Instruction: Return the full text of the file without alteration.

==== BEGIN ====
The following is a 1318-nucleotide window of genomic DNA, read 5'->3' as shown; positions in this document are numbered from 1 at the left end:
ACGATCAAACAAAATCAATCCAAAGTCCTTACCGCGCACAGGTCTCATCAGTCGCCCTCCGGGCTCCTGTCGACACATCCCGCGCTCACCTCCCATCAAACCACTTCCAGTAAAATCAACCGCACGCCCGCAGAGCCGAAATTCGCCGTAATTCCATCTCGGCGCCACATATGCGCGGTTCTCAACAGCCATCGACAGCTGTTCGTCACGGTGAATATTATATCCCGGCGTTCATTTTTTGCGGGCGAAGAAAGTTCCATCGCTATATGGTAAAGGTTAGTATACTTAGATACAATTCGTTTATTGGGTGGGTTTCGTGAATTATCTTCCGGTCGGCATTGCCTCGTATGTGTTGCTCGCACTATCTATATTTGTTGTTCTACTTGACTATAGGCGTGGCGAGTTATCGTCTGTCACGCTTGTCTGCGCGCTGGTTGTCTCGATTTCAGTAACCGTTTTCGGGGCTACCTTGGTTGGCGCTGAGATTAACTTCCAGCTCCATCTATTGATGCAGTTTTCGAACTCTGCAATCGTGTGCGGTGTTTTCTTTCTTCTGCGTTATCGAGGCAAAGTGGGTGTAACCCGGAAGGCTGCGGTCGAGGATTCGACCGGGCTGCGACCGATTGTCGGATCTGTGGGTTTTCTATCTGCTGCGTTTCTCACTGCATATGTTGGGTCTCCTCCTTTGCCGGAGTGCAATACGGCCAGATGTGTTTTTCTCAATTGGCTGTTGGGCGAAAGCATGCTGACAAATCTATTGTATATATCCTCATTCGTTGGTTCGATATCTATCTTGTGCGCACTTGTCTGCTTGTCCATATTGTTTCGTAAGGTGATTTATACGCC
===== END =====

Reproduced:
The following is a 1318-nucleotide window of genomic DNA, read 5'->3' as shown; positions in this document are numbered from 1 at the left end:
ACGATCAAACAAAATCAATCCAAAGTCCTTACCGCGCACAGGTCTCATCAGTCGCCCTCCGGGCTCCTGTCGACACATCCCGCGCTCACCTCCCATCAAACCACTTCCAGTAAAATCAACCGCACGCCCGCAGAGCCGAAATTCGCCGTAATTCCATCTCGGCGCCACATATGCGCGGTTCTCAACAGCCATCGACAGCTGTTCGTCACGGTGAATATTATATCCCGGCGTTCATTTTTTGCGGGCGAAGAAAGTTCCATCGCTATATGGTAAAGGTTAGTATACTTAGATACAATTCGTTTATTGGGTGGGTTTCGTGAATTATCTTCCGGTCGGCATTGCCTCGTATGTGTTGCTCGCACTATCTATATTTGTTGTTCTACTTGACTATAGGCGTGGCGAGTTATCGTCTGTCACGCTTGTCTGCGCGCTGGTTGTCTCGATTTCAGTAACCGTTTTCGGGGCTACCTTGGTTGGCGCTGAGATTAACTTCCAGCTCCATCTATTGATGCAGTTTTCGAACTCTGCAATCGTGTGCGGTGTTTTCTTTCTTCTGCGTTATCGAGGCAAAGTGGGTGTAACCCGGAAGGCTGCGGTCGAGGATTCGACCGGGCTGCGACCGATTGTCGGATCTGTGGGTTTTCTATCTGCTGCGTTTCTCACTGCATATGTTGGGTCTCCTCCTTTGCCGGAGTGCAATACGGCCAGATGTGTTTTTCTCAATTGGCTGTTGGGCGAAAGCATGCTGACAAATCTATTGTATATATCCTCATTCGTTGGTTCGATATCTATCTTGTGCGCACTTGTCTGCTTGTCCATATTGTTTCGTAAGGTGATTTATACGCC